One explanation given for the downturn is called "Rounding Up the Bums." It suggests that the U.S. military might have successfully quelled the insurgency. Maj. Gen. Charles H. Swannack, who commanded the 82nd Airborne in Iraq until May 2004, was well known for using aggressive tactics. The memo describes Swannack and other generals as believing that American raids on suspected insurgents were driving the bad guys "underground." The memo acknowledges collateral damage, but is blithely unaware of the implications. "Most raids also leave in their wake a number of innocents who were either rounded up and detained or had their houses busted up ... But there appears to be sufficient care in how the attacks are carried out, adequate information in the community about the mild reality of detention, and sufficient civil affairs clean up afterwards that this has not been a major factor." By April 2004, the infamous Abu Ghraib pictures had begun to surface, visual evidence of how the military had been alienating the Iraqi civilian population.

A second explanation hinges explicitly on an old ethnic stereotype about how Arabs only understand force. The "Crossed the Line" argument insists that violence is intrinsic to Arab culture: "[It] is a form of political discourse as well as being culturally acceptable for settling disputes and scores." The memo then argues that the violence in Anbar was quelled once the Americans proved they could be more violent. The Americans brought out a bigger stick, namely Gen. Abizaid's threat to "some 70 Sheikhs and community leaders" in Anbar "to unleash hell," twinned with the U.S. Air Force dropping some timely Joint Direct Action Munitions on the province.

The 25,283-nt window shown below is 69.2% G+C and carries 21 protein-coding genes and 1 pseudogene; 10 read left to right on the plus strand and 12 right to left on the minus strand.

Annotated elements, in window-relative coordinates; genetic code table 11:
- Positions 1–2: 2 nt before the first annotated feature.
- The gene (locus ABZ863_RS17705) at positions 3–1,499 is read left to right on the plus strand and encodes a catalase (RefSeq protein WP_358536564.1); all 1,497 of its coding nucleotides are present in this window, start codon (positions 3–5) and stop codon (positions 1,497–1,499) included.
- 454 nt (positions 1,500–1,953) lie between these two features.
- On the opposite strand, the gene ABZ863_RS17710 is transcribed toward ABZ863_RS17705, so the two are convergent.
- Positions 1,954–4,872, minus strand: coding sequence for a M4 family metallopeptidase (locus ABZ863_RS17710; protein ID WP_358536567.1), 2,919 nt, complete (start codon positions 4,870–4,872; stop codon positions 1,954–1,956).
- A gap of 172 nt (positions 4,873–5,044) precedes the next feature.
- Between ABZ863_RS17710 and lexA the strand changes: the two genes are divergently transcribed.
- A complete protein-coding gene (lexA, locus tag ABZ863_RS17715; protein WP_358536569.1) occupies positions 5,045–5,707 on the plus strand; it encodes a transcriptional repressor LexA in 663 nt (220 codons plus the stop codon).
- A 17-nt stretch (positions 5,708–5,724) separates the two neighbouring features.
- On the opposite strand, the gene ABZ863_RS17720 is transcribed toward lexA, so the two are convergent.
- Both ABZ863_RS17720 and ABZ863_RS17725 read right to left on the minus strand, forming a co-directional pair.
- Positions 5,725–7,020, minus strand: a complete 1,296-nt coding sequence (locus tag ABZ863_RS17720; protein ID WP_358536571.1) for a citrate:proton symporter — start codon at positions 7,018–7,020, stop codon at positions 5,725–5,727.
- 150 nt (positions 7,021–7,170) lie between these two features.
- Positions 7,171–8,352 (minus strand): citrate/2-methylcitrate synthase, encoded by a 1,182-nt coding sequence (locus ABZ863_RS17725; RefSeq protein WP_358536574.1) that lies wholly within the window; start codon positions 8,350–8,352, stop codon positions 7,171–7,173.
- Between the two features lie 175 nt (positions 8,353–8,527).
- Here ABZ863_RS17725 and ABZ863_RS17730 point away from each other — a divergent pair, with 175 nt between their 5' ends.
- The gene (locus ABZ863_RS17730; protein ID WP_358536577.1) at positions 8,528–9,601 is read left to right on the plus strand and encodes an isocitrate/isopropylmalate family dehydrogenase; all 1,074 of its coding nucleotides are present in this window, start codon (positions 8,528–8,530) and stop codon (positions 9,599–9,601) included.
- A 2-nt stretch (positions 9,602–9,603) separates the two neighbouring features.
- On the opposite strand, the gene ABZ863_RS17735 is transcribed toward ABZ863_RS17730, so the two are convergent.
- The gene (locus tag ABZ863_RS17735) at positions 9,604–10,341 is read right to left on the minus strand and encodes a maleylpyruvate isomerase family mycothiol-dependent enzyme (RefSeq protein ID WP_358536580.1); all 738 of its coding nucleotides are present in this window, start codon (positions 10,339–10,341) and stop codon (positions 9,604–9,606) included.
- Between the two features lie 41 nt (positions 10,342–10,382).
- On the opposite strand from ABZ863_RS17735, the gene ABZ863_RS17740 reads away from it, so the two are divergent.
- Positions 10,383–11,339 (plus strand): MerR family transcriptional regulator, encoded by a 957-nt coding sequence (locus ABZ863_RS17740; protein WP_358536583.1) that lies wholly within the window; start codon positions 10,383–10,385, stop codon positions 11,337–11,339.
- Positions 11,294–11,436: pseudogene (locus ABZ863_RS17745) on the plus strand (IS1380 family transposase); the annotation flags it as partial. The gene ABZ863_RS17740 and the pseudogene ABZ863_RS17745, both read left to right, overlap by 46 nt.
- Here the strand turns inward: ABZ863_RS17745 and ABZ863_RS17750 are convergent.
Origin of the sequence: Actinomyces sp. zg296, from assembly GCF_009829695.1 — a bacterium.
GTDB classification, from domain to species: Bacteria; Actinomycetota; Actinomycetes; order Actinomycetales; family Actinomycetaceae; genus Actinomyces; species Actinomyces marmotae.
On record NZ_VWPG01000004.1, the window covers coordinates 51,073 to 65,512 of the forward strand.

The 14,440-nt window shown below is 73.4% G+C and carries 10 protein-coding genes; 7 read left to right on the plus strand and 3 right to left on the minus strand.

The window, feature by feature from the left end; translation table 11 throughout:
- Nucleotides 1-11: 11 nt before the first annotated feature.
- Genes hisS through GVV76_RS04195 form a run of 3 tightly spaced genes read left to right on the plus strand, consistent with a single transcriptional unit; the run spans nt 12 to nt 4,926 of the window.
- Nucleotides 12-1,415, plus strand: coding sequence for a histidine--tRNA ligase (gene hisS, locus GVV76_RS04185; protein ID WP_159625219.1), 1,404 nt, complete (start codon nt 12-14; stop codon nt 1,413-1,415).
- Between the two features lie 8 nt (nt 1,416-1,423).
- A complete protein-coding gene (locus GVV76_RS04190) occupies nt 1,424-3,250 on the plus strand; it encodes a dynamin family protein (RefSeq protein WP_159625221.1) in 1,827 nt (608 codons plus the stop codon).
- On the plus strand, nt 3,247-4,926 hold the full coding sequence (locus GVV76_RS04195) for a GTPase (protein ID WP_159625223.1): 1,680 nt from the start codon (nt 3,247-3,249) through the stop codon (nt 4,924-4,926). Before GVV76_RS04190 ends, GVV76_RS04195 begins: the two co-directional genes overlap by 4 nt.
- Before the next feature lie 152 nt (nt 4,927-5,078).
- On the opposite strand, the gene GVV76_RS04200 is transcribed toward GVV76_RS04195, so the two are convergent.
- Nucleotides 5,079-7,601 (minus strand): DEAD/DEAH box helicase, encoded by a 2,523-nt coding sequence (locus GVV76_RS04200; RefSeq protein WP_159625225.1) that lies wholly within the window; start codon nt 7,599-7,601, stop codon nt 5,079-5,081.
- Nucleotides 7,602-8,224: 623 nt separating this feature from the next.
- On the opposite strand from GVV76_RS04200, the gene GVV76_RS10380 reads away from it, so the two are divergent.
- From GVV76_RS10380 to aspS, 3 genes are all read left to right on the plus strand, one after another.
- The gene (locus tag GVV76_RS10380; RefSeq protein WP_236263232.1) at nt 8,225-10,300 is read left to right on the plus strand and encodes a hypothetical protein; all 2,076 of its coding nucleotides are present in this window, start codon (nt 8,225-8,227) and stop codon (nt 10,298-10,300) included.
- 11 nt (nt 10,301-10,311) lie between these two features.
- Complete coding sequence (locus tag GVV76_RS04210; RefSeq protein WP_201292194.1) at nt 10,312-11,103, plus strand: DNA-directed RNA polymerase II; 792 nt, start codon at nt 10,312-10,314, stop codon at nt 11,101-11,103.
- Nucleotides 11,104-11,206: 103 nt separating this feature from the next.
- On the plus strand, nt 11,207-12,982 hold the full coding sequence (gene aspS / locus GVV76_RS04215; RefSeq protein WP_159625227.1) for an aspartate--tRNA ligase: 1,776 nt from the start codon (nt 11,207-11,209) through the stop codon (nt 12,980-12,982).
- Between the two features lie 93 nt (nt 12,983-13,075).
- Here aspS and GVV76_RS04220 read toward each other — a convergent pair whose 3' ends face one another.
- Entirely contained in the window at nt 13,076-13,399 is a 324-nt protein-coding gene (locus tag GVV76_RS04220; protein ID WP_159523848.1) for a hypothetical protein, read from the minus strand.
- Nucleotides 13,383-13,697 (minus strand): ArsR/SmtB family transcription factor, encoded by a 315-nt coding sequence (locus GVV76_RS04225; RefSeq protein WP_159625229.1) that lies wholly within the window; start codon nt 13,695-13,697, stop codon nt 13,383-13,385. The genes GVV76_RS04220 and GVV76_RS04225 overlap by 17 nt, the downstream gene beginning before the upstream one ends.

A third explanation, "Occupation Ending," says that the insurgents are backing off because they think the U.S. is about to depart. "What they" -- meaning the Iraqis -- "have gotten wrong," says the memo's author, "is the idea that the military will be leaving Iraq in June, which one individual said he was sure was a major factor in the diminishing attacks. Oh well, this is one time it might be best that folks don't fully understand things." Supposedly, the CPA's June 2004 deadline for handing over sovereignty to the Iraqis was misread by some locals as implying the withdrawal of American troops, and thus caused the number of insurgent attacks to decrease. (Four years later, the Bush administration often says any deadline for troop withdrawal would increase attacks.)